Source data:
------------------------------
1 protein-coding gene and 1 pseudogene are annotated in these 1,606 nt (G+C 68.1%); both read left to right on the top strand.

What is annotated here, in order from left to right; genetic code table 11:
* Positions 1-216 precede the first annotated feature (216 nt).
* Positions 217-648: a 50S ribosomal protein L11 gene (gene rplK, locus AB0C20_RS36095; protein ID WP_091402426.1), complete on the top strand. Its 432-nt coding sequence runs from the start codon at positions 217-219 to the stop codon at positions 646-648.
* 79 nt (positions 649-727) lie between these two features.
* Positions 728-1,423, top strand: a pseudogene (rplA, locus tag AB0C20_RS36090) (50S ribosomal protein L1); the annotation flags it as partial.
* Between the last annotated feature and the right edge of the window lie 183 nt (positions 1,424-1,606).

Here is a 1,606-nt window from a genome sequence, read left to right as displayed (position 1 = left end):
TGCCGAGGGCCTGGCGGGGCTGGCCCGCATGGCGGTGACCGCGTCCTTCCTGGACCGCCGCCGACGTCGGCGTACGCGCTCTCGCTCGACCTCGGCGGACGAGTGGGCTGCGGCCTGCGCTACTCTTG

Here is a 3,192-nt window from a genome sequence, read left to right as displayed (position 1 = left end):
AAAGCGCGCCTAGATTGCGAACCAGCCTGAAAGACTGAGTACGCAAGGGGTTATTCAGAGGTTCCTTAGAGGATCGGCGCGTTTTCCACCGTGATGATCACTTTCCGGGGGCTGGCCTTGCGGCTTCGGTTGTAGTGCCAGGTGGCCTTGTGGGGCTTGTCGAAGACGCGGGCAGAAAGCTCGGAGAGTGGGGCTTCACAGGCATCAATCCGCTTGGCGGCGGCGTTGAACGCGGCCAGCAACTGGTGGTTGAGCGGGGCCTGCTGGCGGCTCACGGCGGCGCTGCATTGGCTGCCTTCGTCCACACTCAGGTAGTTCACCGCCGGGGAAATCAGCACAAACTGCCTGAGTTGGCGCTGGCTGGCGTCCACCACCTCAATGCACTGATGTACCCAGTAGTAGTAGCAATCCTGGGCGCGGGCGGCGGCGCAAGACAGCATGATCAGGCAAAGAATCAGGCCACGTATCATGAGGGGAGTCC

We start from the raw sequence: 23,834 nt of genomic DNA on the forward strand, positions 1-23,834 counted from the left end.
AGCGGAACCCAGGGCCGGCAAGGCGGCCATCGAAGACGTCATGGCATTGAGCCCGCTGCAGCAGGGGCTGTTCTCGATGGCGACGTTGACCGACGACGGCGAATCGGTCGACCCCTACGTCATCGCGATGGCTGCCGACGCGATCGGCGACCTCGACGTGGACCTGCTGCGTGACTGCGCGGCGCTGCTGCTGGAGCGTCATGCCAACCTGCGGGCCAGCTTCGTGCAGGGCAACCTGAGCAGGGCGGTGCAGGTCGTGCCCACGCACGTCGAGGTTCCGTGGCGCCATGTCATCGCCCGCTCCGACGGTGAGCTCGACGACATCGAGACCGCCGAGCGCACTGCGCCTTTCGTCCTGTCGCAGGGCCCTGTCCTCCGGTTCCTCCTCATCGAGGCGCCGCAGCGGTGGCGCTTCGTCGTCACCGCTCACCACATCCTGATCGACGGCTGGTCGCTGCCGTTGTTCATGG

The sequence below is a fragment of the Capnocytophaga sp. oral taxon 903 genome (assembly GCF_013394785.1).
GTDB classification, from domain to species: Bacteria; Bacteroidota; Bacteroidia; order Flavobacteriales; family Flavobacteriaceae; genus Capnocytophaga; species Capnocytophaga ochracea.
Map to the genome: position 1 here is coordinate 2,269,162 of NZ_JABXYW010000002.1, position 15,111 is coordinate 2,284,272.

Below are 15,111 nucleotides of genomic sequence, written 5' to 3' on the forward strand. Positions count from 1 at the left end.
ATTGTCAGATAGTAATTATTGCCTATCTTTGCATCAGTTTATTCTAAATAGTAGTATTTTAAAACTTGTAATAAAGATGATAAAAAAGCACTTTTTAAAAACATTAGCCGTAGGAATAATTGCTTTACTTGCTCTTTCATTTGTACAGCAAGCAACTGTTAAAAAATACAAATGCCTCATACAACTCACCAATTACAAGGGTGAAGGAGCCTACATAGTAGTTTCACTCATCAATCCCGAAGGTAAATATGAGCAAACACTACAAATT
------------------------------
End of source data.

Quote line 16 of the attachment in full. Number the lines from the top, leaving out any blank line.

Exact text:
Map to the genome: position 1 here is coordinate 2,269,162 of NZ_JABXYW010000002.1, position 15,111 is coordinate 2,284,272.